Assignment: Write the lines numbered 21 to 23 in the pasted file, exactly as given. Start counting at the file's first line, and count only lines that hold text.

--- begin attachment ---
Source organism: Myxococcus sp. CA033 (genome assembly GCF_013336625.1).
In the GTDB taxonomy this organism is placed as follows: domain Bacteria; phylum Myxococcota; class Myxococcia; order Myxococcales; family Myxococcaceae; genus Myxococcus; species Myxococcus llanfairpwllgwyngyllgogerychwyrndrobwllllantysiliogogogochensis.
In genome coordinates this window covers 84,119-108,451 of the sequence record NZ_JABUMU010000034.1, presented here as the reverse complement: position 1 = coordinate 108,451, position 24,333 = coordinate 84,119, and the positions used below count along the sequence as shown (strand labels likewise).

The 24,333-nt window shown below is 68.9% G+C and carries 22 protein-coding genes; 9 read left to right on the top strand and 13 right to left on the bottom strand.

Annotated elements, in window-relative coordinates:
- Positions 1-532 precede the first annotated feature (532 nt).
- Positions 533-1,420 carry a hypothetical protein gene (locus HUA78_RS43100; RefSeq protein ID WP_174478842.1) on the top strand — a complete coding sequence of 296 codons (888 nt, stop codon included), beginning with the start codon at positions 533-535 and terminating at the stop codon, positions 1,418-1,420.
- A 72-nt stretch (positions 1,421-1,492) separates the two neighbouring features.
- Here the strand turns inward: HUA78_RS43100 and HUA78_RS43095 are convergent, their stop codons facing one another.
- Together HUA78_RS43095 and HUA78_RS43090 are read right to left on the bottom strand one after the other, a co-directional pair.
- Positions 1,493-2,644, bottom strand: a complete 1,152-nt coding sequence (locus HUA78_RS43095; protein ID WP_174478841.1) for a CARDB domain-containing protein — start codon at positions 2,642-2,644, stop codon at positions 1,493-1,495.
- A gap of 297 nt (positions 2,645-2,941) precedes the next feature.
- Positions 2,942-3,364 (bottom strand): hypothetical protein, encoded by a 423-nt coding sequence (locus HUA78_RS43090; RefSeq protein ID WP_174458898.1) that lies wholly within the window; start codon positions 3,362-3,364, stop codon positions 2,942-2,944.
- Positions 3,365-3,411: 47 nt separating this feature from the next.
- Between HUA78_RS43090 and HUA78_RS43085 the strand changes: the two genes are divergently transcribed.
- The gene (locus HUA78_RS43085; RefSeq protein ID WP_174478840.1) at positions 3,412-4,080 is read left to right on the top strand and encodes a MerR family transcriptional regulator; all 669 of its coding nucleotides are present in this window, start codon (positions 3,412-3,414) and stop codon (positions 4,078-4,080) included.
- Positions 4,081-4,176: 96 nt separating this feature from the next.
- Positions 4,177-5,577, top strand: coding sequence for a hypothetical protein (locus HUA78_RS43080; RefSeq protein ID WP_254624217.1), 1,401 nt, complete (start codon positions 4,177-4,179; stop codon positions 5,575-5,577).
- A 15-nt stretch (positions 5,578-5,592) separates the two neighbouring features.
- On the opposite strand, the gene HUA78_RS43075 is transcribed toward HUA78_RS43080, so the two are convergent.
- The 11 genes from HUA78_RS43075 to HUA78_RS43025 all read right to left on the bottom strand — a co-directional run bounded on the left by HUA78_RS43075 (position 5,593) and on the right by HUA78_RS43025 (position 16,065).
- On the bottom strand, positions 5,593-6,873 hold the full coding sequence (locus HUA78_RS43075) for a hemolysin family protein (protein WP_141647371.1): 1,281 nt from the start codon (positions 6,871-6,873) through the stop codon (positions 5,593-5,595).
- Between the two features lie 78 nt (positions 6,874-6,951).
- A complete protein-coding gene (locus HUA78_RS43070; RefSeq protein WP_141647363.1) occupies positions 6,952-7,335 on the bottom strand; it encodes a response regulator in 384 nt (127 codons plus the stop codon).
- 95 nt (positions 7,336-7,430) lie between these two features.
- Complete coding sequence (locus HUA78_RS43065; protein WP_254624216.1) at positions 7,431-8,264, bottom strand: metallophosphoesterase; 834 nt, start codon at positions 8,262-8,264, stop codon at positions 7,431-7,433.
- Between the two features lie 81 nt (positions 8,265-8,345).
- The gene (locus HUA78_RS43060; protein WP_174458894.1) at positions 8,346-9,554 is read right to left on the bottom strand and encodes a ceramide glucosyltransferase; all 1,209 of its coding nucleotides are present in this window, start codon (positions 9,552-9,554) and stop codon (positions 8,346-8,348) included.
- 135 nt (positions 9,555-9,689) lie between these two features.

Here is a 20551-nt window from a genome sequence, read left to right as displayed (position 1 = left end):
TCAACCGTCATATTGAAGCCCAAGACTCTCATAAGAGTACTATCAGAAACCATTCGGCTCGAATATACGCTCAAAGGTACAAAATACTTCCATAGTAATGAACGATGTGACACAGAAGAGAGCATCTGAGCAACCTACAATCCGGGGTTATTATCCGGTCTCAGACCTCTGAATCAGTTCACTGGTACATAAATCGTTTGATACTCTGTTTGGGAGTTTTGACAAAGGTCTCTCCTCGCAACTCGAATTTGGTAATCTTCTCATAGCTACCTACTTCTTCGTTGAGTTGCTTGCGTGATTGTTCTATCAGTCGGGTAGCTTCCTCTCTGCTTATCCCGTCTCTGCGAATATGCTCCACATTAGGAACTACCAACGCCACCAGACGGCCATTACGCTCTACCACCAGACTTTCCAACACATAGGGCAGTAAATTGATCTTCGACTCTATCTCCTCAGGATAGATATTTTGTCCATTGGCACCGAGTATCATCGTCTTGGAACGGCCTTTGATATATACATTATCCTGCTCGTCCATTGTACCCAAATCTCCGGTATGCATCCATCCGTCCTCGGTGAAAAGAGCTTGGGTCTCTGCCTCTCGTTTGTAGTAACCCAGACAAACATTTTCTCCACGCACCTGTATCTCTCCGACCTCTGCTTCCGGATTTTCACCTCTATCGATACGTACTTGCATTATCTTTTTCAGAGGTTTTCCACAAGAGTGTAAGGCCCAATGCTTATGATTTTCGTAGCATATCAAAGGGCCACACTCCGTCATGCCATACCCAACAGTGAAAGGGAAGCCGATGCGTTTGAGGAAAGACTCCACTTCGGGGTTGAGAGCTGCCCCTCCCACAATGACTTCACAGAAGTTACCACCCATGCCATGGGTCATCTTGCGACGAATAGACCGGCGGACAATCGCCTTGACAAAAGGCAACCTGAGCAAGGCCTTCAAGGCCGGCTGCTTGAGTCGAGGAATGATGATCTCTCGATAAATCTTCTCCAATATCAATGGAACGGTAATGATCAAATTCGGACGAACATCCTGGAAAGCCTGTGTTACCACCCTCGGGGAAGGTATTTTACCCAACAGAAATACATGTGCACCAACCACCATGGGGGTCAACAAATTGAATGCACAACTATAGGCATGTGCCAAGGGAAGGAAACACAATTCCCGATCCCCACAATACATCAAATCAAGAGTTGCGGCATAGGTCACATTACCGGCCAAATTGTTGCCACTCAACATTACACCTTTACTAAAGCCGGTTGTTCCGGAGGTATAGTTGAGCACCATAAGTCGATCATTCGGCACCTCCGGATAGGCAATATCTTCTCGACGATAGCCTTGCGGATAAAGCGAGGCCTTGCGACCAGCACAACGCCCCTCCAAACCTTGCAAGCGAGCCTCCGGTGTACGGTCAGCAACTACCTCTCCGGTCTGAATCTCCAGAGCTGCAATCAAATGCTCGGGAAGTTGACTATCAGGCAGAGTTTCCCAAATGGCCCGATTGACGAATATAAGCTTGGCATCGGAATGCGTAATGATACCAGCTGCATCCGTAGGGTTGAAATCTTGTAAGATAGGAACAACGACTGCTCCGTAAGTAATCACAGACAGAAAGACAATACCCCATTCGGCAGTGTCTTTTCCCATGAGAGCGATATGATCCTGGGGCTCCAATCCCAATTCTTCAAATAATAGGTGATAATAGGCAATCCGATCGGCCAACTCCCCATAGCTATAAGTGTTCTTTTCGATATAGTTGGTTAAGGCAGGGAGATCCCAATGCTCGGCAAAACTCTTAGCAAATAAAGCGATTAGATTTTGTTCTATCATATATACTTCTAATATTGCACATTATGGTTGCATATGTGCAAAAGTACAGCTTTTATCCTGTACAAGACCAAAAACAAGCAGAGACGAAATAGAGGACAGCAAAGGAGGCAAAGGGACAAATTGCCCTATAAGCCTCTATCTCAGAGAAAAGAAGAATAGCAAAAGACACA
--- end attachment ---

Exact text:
- The 11 genes from HUA78_RS43075 to HUA78_RS43025 all read right to left on the bottom strand — a co-directional run bounded on the left by HUA78_RS43075 (position 5,593) and on the right by HUA78_RS43025 (position 16,065).
- On the bottom strand, positions 5,593-6,873 hold the full coding sequence (locus HUA78_RS43075) for a hemolysin family protein (protein WP_141647371.1): 1,281 nt from the start codon (positions 6,871-6,873) through the stop codon (positions 5,593-5,595).
- Between the two features lie 78 nt (positions 6,874-6,951).